How to Create a Cluster Admin User in OpenShift, the Easy Way

In any given week, I find myself spinning up at least one temporary OpenShift cluster and destroying it again.

Often, I need to find a way to create an extra cluster-admin user on this cluster, so I’m allowed to do privileged stuff. Like running a demo. Or debugging a Helm chart. Or writing a blog :)

So if you want to create an OpenShift user and grant it cluster-admin, how do you do it?

Here’s the simplest way I’ve found for creating a cluster-admin user on an OpenShift cluster.

By the way, you’ll need to be logged on to OpenShift as a cluster-admin user to be able to do this. When you install a cluster, you will be given the password to the kubeadmin account, which is basically like a root account. If you don’t have it, you’ll need to find a cluster-admin who can do this for you.

You don’t create a user in OpenShift directly

The thing to know about OpenShift is that you don’t create users in it directly.

Instead, OpenShift hands off to an identity provider to verify who you are.

You can plug in a few different identify providers, from the simple to the very complex. The provider list includes things like LDAP, OpenID, and many others.

But I think the simplest provider – by far – is htpasswd.

htpasswd is just a simple file, containing usernames and passwords. It doesn’t need any complex install or setup.

Read on, and I’ll show you how to use the htpasswd provider to create some admin users for your OpenShift cluster.

Heads-up! I wouldn’t set this up in a production cluster. It’s rather insecure. Users can’t easily change their own passwords with this method, and any admin can just go in and read the contents of the htpasswd file….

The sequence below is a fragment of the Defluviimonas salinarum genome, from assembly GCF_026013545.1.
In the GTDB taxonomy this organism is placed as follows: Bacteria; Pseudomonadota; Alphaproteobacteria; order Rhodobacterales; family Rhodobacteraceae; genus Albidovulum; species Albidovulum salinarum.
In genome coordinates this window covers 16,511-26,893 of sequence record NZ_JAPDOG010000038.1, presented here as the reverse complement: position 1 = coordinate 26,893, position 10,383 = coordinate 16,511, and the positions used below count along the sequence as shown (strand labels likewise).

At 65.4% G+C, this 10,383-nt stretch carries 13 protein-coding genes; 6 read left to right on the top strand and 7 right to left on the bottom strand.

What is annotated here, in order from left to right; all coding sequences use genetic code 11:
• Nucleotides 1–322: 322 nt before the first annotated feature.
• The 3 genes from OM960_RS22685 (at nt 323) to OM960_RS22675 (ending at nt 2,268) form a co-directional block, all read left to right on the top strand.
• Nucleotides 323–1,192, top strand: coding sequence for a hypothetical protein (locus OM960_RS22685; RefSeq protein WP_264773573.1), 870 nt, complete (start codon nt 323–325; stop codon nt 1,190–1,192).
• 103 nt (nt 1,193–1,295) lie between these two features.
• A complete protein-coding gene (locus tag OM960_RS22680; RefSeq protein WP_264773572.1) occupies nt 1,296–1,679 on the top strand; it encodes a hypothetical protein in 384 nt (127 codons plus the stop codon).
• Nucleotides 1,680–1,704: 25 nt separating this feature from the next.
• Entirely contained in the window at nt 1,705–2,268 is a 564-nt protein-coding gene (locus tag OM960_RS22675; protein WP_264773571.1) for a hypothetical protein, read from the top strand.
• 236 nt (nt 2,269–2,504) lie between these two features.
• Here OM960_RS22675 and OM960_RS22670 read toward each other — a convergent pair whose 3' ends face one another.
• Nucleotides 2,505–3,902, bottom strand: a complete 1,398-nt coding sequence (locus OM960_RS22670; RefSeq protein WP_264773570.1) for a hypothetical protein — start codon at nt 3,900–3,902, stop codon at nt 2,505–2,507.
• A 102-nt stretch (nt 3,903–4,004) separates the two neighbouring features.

So just use this tip for development/training purposes.

How to Create cluster-admin Users with htpasswd

Create the htpasswd file and an OAuth provider

You’ll need the htpasswd command for this. If you don’t have the htpasswd command on your host, run this command on a server that has it installed, or install the package yourself.

First, on your host, create an empty htpasswd file.

touch htpasswd

Next, use the htpasswd command to add users and passwords to the file.

htpasswd -Bb htpasswd tom mypassword
htpasswd -Bb htpasswd cyrilsneer supers3cr3t
htpasswd -Bb htpasswd rosemary bl0bbybl0bby
htpasswd -Bb htpasswd mufasa nastyman

Now, create a Secret in the openshift-config project. This contains the complete contents of the htpasswd file, so that OpenShift can read it to authenticate a username and password:

oc --user=admin create secret generic htpasswd \
    --from-file=htpasswd \ 
    -n openshift-config

Now create the OAuth custom resource in the cluster, configuring just 1 identity provider, htpasswd. This references the Secret you just created above:

oc replace -f - <<API
kind: OAuth
  name: cluster
  - name: Local Password
    mappingMethod: claim
    type: HTPasswd
        name: htpasswd

OpenShift will now use the htpasswd file to authenticate users!

But we can’t go on our merry way yet. Like Dracula, we must be invited in.

So next, we’ll create a group for our admin users, and grant cluster-admin privileges to the group.

Create a Group and add Users to it

We’ve created our htpasswd authentication provider, but we still need to tell OpenShift which users should have cluster-admin access.

Let’s create a group for our admin users:

oc adm groups new mylocaladmins

Add the users into the group:

oc adm groups add-users mylocaladmins tom rosemary

Finally, grant the cluster-admin role to the group:

oc adm policy add-cluster-role-to-group cluster-admin mylocaladmins


Next Steps

Follow these commandments for being a cluster admin:

Rule #0: Remove the default kubeadmin user.

Rule #1: Have fun with your awesome and exquisite new-found power.

Rule #2: Be a benevolent dictator.

Rule #3: Don’t do anything I wouldn’t do.

If you’re itching to learn something else next, how about learning how Pods communicate in Kubernetes?

Tom Donohue

By Tom Donohue, Editor | Twitter | LinkedIn

Tom is the founder of Tutorial Works. He’s an engineer and open source advocate. He uses the blog as a vehicle for sharing tutorials, writing about technology and talking about himself in the third person. His very first computer was an Acorn Electron.

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